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Five Reasons Why Campfires are a Really Good Thing for Your Family

August 20, 2018 by

photo of a campfire

It’s been said that technology is the campfire around which we tell our stories. If that’s true – and I, for one, beg to differ – then we’ve settled for a pretty lousy substitute. When I say campfire, I mean the real, live, dancing-flame deal. The kind that draws you in, makes your eyes smart from the smoke, warms your face and hands, and feeds your soul.

Campfires are a big thing in my life, and that’s really my parents’ fault. They started it.

Our family was large – ten kids ranging in age from newborn to just beginning college – and getting everyone together at the same time was a challenge. Even harder was getting everyone to share a focus. Recognizing that, my parents established two family rituals: one for the whole year round, and one for the seasons that allowed it.

The first ritual they insisted on was that we eat breakfast together as a family. Every day. But that’s a feat of heroism I’ll discuss in another post.

The second ritual was campfires. From May to October, and sometimes into November, if Indian Summer lingered in upstate New York, we would end at least two evenings a week around a campfire.

When my younger siblings and I were small, the place for fires was under the old apple tree in our backyard. When we were all super-cool teens and our older siblings had left to start families of their own, our fires moved to the Pebble Patch. Later still, our campfires moved to The Rock. All of us kids were married then, and living in different states and continents, so family campfires inevitably were less frequent events. By then, Dad and Mom, still way-too-young, were both dying of cancer, and our collective hearts were breaking.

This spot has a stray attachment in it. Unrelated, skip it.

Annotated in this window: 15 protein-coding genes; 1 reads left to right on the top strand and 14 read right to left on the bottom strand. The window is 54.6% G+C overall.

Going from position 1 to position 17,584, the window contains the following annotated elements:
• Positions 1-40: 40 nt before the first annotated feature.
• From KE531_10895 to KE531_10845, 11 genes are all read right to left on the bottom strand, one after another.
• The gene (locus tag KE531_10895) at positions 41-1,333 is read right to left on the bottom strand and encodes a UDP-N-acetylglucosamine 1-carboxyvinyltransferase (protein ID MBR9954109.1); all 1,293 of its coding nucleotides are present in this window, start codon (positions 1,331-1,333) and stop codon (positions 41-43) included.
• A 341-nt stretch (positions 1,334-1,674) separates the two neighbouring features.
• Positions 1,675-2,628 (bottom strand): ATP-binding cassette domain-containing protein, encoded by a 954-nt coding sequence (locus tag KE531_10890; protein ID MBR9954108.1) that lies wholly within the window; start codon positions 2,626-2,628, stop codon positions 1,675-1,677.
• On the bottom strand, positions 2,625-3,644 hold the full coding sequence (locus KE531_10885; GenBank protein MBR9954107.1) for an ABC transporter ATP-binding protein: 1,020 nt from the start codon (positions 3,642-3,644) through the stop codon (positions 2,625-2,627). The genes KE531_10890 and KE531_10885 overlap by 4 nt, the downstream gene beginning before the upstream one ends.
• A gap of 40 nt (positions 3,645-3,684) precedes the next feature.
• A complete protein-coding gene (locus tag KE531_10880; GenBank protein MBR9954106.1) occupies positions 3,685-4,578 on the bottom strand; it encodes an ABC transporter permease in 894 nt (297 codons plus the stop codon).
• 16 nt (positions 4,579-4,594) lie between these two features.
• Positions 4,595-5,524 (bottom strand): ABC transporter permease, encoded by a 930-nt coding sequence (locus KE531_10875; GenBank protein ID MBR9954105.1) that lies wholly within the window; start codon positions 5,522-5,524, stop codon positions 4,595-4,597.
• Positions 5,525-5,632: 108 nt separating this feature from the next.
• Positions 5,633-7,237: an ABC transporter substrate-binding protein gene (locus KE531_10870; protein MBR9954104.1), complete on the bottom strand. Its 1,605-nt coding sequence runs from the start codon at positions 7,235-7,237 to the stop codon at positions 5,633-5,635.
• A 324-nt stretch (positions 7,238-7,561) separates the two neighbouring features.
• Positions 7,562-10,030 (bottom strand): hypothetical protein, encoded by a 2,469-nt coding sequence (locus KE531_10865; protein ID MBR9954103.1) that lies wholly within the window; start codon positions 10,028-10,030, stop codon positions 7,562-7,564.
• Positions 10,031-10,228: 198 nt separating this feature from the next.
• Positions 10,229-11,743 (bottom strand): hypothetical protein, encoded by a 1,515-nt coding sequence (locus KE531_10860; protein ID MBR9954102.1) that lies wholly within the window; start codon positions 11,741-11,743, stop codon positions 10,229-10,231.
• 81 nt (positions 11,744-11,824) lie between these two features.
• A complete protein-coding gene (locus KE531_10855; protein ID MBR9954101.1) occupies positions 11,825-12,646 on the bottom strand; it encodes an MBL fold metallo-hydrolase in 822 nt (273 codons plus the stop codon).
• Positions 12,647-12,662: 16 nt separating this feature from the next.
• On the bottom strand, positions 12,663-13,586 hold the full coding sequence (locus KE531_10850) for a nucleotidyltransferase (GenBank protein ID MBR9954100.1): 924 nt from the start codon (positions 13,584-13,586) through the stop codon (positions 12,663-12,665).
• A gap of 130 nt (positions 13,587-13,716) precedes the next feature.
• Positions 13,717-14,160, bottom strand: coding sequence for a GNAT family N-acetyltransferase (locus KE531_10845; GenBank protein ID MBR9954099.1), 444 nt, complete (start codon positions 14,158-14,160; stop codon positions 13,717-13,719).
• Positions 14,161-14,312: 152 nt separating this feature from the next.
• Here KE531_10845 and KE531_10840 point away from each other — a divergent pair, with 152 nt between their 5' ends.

Where the campfire was didn’t really matter, nor what particular set of family and friends gathered around it, nor even how frequently we managed to put match to wood. What mattered was the fire itself, and the way it melded us together.

Today my home is in Australia. That means we get to campfire – starting now, I’m officially claiming that as a verb – from September to May. (I know, I know, it’s okay to be jealous. But you’re welcome anytime!)

Gathering around a flame is primal and precious and perfectly healing.

I’ll admit that during winter’s brief cameo here in northern New South Wales, I prefer the indoors. But as the days lengthen and spring returns, I’m the first out the door of an evening to get the old fire pot going. And when the sons place the wooden crates around it to serve as chairs, and we circle up with the fire blazing in the middle, I get that same feeling I’ve had since I was a little girl: that at least for this moment, while the fire burns, everything’s going to be okay.

So, here are my top five reasons why you should campfire (and if you can’t campfire because you live in an urban setting, or are under a local burn ban, light a candle, or a wood stove if you’re lucky enough have one. You’ll get close to the same results.)